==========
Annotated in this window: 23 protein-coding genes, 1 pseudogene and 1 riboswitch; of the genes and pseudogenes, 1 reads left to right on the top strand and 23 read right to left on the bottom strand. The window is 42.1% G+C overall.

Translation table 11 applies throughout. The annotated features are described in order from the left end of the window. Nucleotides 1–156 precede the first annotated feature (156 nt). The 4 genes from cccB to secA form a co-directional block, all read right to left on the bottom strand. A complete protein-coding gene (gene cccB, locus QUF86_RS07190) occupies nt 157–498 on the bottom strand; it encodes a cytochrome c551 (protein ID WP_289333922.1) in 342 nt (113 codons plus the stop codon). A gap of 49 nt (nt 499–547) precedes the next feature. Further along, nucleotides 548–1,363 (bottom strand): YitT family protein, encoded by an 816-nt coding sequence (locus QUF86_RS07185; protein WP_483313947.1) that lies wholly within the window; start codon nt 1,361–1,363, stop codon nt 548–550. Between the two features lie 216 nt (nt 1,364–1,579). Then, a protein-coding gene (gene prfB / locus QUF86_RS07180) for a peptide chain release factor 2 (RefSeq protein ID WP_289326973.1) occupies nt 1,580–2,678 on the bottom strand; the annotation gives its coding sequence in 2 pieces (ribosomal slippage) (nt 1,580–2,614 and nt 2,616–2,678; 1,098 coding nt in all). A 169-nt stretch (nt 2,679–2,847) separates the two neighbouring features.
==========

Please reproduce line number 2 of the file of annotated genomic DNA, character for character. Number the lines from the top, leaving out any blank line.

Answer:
Translation table 11 applies throughout. The annotated features are described in order from the left end of the window. Nucleotides 1–156 precede the first annotated feature (156 nt). The 4 genes from cccB to secA form a co-directional block, all read right to left on the bottom strand. A complete protein-coding gene (gene cccB, locus QUF86_RS07190) occupies nt 157–498 on the bottom strand; it encodes a cytochrome c551 (protein ID WP_289333922.1) in 342 nt (113 codons plus the stop codon). A gap of 49 nt (nt 499–547) precedes the next feature. Further along, nucleotides 548–1,363 (bottom strand): YitT family protein, encoded by an 816-nt coding sequence (locus QUF86_RS07185; protein WP_483313947.1) that lies wholly within the window; start codon nt 1,361–1,363, stop codon nt 548–550. Between the two features lie 216 nt (nt 1,364–1,579). Then, a protein-coding gene (gene prfB / locus QUF86_RS07180) for a peptide chain release factor 2 (RefSeq protein ID WP_289326973.1) occupies nt 1,580–2,678 on the bottom strand; the annotation gives its coding sequence in 2 pieces (ribosomal slippage) (nt 1,580–2,614 and nt 2,616–2,678; 1,098 coding nt in all). A 169-nt stretch (nt 2,679–2,847) separates the two neighbouring features.